How Drinking Wine Affects the Teeth
Many people across the world like to enjoy some wine during dinner, and many also like to drink some with their friends, either out or at home. It is a good drink to wind down with, or have during nice social occasions. Unfortunately, wine is not good for everything. Recent studies show that wine can have a considerably negative effect on your teeth.
Red wine is feared for its dark color, and often kept away from white carpets, tablecloths, and clothes. Red wine can also stain your teeth, and in fact is on the list of drinks every tooth whitening dentist says to avoid if you are looking for a brighter smile. White wine, however, is no more safe than red. White wine contains acids and tannins that can make enamel, the protective layer on the surface of your teeth, more porous, and thus more likely to absorb the color from both drinks and foods. The tannins in white wine in particular bind to the structure of your teeth, affecting your dental health overall.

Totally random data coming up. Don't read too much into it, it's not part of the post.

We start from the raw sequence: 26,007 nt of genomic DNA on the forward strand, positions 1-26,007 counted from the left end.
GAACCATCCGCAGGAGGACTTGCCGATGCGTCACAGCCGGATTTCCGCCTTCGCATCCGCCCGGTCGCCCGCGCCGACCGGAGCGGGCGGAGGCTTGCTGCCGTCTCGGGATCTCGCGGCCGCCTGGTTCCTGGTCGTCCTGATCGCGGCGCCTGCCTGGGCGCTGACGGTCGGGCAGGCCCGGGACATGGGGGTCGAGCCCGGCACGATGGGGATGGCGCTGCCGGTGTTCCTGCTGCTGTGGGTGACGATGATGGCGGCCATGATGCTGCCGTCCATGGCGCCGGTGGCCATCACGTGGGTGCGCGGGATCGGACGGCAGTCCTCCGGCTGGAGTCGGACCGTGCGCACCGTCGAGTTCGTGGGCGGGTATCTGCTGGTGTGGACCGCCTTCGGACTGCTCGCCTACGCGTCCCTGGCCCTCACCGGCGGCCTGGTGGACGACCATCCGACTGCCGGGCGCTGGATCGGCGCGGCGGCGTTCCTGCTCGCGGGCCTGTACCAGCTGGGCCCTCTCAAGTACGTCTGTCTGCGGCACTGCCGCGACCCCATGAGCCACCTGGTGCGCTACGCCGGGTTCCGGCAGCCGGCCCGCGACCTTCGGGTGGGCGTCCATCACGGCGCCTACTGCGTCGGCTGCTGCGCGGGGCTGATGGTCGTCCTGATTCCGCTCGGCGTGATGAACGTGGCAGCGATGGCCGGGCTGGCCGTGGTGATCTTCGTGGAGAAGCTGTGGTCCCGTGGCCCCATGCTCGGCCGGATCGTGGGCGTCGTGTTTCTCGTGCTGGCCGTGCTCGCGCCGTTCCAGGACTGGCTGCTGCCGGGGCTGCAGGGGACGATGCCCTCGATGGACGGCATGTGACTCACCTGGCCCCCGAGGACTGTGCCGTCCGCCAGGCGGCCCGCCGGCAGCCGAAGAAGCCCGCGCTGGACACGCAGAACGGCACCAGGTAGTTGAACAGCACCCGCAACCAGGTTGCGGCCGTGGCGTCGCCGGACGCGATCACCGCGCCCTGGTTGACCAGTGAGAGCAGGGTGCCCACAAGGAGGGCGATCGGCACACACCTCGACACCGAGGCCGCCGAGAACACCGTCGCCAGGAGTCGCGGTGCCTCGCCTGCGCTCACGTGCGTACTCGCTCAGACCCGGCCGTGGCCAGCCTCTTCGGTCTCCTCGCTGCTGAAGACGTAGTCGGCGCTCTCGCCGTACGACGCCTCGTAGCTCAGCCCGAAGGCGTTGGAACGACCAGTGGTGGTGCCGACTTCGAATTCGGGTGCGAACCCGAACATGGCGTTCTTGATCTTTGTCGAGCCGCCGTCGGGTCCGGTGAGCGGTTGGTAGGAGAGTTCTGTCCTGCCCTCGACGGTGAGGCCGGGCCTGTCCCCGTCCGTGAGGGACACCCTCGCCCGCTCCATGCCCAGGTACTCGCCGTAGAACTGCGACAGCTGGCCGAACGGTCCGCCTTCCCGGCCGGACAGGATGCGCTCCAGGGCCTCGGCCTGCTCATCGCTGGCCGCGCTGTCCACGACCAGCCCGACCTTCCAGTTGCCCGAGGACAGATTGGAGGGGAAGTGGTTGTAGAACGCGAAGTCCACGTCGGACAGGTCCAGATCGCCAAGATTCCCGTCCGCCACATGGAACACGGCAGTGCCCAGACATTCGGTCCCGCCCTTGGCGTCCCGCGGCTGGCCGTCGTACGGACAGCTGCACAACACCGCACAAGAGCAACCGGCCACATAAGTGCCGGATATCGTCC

Wine is also highly acidic, which is bad for many parts of your system, including the teeth. The acid works to lower the levels of minerals, such as calcium, which erodes the teeth. White wine is particularly troublesome in this case. Patients should also avoid fizzy and carbonated drinks.
Be aware of brushing right after drinking the aforementioned beverages. Your enamel is likely softened right after consuming these drinks, and brushing can damage it further. To achieve the desired effect, wait thirty minutes before brushing and flossing. You can also try brushing beforehand to reinforce your dental health. Cheese, which is rich in calcium and fights acid damage, and petroleum-based lip gloss, which can act as a barrier against tannins, are also recommended.
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